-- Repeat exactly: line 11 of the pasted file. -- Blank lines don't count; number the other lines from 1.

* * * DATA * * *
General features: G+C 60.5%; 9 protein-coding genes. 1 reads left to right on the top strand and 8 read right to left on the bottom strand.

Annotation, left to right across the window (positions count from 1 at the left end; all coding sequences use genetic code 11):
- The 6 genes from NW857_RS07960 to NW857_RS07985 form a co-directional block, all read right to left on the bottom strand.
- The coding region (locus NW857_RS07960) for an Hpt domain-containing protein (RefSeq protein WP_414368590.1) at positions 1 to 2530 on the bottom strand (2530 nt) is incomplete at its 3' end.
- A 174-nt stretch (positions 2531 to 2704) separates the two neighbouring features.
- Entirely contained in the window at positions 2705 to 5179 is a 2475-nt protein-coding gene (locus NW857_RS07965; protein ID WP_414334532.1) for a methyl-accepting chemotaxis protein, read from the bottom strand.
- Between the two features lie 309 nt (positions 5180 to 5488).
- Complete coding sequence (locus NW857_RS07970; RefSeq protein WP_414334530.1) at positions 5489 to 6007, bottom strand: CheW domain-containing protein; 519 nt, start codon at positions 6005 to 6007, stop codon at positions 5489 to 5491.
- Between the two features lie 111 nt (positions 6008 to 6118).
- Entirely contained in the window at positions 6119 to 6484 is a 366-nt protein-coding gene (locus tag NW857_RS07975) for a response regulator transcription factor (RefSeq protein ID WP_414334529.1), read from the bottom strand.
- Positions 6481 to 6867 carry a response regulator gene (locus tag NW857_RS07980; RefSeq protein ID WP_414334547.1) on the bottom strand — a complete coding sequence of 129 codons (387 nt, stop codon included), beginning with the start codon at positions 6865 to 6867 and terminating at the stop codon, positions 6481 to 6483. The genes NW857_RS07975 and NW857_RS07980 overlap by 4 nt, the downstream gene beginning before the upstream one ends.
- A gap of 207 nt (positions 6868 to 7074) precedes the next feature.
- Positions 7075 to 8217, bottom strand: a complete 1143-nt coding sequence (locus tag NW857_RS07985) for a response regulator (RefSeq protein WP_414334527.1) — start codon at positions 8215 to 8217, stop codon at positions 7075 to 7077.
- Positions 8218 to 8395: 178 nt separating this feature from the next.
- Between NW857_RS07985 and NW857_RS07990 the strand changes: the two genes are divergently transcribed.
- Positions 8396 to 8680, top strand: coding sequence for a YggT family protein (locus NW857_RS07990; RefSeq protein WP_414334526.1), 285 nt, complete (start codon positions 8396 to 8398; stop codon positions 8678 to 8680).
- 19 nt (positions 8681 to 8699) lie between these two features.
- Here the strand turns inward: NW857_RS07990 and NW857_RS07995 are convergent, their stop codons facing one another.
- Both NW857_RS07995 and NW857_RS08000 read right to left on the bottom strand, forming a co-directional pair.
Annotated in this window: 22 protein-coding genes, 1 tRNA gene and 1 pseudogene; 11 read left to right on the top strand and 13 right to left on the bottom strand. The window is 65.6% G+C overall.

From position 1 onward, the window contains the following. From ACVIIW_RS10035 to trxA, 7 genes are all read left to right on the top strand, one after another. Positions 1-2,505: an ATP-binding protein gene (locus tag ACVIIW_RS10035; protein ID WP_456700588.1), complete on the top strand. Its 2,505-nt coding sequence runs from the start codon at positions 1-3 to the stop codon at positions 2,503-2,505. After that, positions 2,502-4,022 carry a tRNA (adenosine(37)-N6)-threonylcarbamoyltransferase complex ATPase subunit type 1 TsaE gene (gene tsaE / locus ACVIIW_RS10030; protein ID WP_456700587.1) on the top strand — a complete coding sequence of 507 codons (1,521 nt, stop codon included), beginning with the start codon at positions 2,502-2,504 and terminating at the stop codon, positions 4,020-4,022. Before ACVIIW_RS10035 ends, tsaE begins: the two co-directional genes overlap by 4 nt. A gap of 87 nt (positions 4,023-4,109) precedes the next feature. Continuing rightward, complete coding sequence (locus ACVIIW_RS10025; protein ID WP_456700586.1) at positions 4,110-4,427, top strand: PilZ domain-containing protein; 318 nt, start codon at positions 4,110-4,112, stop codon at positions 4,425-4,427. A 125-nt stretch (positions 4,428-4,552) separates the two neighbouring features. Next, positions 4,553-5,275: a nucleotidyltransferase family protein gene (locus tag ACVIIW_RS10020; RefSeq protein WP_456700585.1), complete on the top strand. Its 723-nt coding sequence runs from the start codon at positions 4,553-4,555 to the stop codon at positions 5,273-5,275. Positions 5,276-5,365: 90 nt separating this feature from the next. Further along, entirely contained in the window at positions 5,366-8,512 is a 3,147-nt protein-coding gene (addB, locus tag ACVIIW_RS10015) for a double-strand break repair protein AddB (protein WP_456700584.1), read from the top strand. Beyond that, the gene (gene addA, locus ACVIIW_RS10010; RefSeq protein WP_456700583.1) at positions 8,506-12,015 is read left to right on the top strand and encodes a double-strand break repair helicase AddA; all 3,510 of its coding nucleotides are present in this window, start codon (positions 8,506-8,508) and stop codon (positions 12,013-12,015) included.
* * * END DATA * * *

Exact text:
- Positions 6481 to 6867 carry a response regulator gene (locus tag NW857_RS07980; RefSeq protein ID WP_414334547.1) on the bottom strand — a complete coding sequence of 129 codons (387 nt, stop codon included), beginning with the start codon at positions 6865 to 6867 and terminating at the stop codon, positions 6481 to 6483. The genes NW857_RS07975 and NW857_RS07980 overlap by 4 nt, the downstream gene beginning before the upstream one ends.